Recently, the CPSC unanimously voted to grant an exception to the 100 ppm lead content limit for certain children’s ride-on pedal tractor component parts made with aluminum alloys. This vote represents a watershed moment in the Consumer Product Safety Commission’s approach to the regulation of lead in the metal substrate of children’s products. It establishes for the first time bipartisan acceptance, based on the expert advice of CPSC’s professional staff, of the principles that (1) lead in children’s products presents a risk of harm only to the extent that children are exposed to the lead; and (2) metal substrate containing 300 ppm of lead that is not likely to be placed in the mouth, ingested, or extensively contacted by children does not present a health risk, because it does not measurably increase blood lead levels.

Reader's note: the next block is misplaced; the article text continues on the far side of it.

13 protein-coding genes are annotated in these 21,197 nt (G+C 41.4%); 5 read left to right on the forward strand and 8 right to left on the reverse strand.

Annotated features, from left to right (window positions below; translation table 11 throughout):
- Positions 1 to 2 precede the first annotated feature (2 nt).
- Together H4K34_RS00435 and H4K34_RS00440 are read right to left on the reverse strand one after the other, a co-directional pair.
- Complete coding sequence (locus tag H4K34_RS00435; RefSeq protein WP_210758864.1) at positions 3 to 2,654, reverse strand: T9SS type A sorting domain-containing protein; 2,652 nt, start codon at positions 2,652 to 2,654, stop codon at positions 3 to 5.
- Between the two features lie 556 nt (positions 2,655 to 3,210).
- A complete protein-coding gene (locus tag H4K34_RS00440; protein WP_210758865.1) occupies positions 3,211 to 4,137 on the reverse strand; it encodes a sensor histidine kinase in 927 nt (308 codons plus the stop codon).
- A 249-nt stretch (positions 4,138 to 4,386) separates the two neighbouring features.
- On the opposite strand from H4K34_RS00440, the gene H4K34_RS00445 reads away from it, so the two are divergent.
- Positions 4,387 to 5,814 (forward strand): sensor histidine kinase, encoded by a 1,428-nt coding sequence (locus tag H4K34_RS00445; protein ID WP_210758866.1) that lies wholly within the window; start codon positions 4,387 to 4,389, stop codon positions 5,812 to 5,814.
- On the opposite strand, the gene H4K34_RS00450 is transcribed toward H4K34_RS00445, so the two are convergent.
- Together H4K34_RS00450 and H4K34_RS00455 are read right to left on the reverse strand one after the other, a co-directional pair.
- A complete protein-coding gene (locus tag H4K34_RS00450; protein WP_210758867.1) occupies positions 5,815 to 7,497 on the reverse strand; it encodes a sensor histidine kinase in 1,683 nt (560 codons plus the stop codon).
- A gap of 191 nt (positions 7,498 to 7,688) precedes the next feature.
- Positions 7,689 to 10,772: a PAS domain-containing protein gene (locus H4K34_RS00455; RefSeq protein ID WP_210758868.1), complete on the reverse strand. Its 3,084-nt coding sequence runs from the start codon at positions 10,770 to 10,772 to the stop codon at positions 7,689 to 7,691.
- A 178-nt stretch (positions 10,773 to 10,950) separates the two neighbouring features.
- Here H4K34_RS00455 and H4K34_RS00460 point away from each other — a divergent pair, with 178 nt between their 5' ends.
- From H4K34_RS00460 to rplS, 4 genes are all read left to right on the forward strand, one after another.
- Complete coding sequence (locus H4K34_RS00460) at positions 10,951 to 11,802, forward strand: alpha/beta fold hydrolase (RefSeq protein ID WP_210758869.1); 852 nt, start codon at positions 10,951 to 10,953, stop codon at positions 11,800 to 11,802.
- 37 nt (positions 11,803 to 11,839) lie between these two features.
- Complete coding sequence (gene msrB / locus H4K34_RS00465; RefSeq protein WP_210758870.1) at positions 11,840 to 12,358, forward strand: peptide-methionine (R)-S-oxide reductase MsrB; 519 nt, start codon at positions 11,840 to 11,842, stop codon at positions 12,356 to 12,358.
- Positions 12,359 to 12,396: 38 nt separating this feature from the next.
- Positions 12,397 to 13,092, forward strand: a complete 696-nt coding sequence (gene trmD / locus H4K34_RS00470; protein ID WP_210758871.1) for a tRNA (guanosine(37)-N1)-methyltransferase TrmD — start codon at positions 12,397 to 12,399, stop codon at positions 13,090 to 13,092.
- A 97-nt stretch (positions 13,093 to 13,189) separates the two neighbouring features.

I can only hope that this milestone decision will invite additional petitions as well as inspire the Commission to independently consider other opportunities to alleviate the unnecessary economic harm caused by its 100 ppm decision. I only wish the rational approach represented by the Commission’s adoption of staff’s analysis of the Ertl petition had prevailed sooner.
If you would like more information on the Ertl Petition, I encourage you to read my statement on the vote or to email me with your questions.